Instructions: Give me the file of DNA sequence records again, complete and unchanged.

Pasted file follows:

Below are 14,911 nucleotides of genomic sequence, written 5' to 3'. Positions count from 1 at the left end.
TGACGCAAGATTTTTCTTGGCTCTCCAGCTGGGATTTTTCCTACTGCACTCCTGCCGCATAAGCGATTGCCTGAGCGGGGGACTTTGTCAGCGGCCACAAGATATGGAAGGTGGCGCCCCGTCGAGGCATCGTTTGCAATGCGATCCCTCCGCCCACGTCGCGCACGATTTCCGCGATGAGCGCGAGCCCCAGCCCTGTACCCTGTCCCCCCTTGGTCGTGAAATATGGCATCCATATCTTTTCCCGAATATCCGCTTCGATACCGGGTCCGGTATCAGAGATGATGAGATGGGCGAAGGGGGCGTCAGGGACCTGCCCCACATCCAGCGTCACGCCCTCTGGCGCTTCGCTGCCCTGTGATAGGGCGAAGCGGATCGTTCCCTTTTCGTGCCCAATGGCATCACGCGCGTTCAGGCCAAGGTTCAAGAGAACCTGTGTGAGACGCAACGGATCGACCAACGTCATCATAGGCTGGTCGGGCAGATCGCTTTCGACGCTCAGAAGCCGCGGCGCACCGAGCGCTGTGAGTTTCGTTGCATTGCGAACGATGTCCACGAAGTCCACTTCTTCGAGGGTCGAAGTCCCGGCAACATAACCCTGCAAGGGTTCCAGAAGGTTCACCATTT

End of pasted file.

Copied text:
Below are 14,911 nucleotides of genomic sequence, written 5' to 3'. Positions count from 1 at the left end.
TGACGCAAGATTTTTCTTGGCTCTCCAGCTGGGATTTTTCCTACTGCACTCCTGCCGCATAAGCGATTGCCTGAGCGGGGGACTTTGTCAGCGGCCACAAGATATGGAAGGTGGCGCCCCGTCGAGGCATCGTTTGCAATGCGATCCCTCCGCCCACGTCGCGCACGATTTCCGCGATGAGCGCGAGCCCCAGCCCTGTACCCTGTCCCCCCTTGGTCGTGAAATATGGCATCCATATCTTTTCCCGAATATCCGCTTCGATACCGGGTCCGGTATCAGAGATGATGAGATGGGCGAAGGGGGCGTCAGGGACCTGCCCCACATCCAGCGTCACGCCCTCTGGCGCTTCGCTGCCCTGTGATAGGGCGAAGCGGATCGTTCCCTTTTCGTGCCCAATGGCATCACGCGCGTTCAGGCCAAGGTTCAAGAGAACCTGTGTGAGACGCAACGGATCGACCAACGTCATCATAGGCTGGTCGGGCAGATCGCTTTCGACGCTCAGAAGCCGCGGCGCACCGAGCGCTGTGAGTTTCGTTGCATTGCGAACGATGTCCACGAAGTCCACTTCTTCGAGGGTCGAAGTCCCGGCAACATAACCCTGCAAGGGTTCCAGAAGGTTCACCATTT